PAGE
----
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Driver to stand trial in Tesla autopilot crash which killed two in Gardena

Feds investigate Newport Beach Tesla crash which killed three
Feds investigate Newport Beach Tesla crash which killed three 00:24

The driver of a Tesla which was operating on autopilot must stand trial for a 2019 crash that killed two people in Gardena, a judge ruled Thursday.

There is enough evidence to try Kevin George Aziz Riad, 27, on two counts of vehicular manslaughter, a Los Angeles County judge said in a Compton courtroom.

It is believed to be the first felony prosecution in the U.S. against a driver using a partially automated driving system.

The crash occurred on Dec. 29, 2019, at the intersection of Artesia Boulevard and Vermont Avenue. Gardena police said the Tesla Model S left a freeway and ran a red light when it smashed into a Honda Civic.

The crash killed Gilberto Alcazar Lopez, 40, of Rancho Dominguez and Maria Guadalupe Nieves-Lopez, 39, of Lynwood, who were in the Civic and were on their first date that night, relatives told the Orange County Register.

Riad and a woman in the Tesla were hospitalized with non-life-threatening injuries.

Los Angeles County prosecutors filed the charges last October.

Prosecutors said the Tesla's Autosteer and Traffic Aware Cruise Control were active. A Tesla engineer testified that sensors indicated Riad had a hand on the steering wheel but crash data showed no brakes were applied in the six minutes before the crash.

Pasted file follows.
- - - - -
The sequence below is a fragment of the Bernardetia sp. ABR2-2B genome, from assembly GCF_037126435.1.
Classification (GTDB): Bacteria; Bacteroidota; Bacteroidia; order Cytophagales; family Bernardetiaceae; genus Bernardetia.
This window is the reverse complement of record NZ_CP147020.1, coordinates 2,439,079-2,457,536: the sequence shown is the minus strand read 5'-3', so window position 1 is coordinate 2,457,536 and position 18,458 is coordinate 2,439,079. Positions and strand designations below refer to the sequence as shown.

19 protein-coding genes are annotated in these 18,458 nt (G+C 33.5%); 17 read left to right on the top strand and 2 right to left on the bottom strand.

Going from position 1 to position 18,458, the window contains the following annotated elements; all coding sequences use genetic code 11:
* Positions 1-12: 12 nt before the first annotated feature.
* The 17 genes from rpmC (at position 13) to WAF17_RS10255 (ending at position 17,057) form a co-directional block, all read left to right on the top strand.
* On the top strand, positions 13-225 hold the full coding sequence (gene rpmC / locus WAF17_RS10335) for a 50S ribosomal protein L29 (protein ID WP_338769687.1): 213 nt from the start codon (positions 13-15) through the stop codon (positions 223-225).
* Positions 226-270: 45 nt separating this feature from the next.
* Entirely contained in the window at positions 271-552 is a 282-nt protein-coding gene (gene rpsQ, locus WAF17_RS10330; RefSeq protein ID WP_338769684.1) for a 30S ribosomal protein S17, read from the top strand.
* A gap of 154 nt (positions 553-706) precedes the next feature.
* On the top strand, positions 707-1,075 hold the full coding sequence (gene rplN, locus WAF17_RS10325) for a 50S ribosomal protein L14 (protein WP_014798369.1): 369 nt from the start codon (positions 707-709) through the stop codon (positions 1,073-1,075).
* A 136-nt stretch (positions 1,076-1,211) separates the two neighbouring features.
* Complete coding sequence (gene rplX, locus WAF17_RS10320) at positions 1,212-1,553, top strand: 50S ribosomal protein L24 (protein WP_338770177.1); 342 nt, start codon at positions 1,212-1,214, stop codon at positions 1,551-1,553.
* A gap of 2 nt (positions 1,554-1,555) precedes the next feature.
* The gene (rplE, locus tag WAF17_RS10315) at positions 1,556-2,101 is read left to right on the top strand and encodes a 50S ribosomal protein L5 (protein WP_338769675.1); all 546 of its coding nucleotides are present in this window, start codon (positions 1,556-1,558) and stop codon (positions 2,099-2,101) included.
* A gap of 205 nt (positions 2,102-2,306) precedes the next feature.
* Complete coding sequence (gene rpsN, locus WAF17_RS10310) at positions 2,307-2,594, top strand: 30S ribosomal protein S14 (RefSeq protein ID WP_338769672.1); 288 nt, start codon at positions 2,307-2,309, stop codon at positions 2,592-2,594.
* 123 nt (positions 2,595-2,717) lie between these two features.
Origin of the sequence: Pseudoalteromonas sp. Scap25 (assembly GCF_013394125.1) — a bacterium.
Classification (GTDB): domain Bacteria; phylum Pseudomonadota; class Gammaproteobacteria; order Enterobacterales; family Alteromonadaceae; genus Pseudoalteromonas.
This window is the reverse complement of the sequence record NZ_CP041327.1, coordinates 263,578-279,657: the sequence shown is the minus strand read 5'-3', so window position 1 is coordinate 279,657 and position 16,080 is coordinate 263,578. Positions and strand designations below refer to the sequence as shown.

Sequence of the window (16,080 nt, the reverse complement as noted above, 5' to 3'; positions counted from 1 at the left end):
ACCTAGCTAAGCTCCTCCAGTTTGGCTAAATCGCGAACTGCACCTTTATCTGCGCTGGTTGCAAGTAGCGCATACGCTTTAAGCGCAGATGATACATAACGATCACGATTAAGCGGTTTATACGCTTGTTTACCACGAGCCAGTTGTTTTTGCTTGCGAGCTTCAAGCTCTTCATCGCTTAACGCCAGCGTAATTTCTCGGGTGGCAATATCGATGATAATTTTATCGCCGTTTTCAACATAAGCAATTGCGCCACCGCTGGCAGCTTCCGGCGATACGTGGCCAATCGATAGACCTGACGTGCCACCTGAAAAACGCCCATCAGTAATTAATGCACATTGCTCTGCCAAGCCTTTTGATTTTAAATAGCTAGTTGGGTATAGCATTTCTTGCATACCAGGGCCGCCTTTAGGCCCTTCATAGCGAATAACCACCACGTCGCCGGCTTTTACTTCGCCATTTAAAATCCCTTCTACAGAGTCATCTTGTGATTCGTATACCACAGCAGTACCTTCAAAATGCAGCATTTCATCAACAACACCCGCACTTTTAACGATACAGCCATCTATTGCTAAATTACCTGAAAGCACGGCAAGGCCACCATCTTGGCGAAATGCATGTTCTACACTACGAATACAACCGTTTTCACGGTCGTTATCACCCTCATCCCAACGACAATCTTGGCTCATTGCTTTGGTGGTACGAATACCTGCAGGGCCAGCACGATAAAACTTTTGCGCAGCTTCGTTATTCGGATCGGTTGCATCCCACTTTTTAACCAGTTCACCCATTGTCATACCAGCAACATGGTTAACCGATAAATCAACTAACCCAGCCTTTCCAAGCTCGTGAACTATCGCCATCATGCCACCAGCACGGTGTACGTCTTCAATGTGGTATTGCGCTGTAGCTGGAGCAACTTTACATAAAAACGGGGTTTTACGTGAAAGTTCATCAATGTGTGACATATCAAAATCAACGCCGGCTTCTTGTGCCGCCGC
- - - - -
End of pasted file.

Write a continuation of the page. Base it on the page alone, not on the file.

A police officer testified Thursday that several traffic signs warning motorists to slow down were posted near the end of the freeway.

Tesla has said that Autopilot and a more sophisticated "Full Self-Driving" system cannot drive themselves and that drivers must pay attention and be ready to react at any time.

The misuse of Autopilot, which can control steering, speed and braking, has occurred on numerous occasions and is the subject of investigations by two federal agencies. The filing of charges in the crash could serve notice to drivers who use systems like Autopilot that they cannot rely on them to control vehicles.

The criminal charges aren't the first involving an automated driving system, but they are the first to involve a widely used driver technology. Authorities in Arizona filed a charge of negligent homicide in 2020 against a driver Uber had hired to take part in the testing of a fully autonomous vehicle on public roads. The Uber vehicle, an SUV with the human backup driver on board, struck and killed a pedestrian.

Meanwhile, the National Highway Traffic Safety Administration on Wednesday confirmed that it had sent a special crash investigation team to determine whether a Tesla involved in a May 12 crash in Newport Beach that killed three people was operating on a partially automated driving system.

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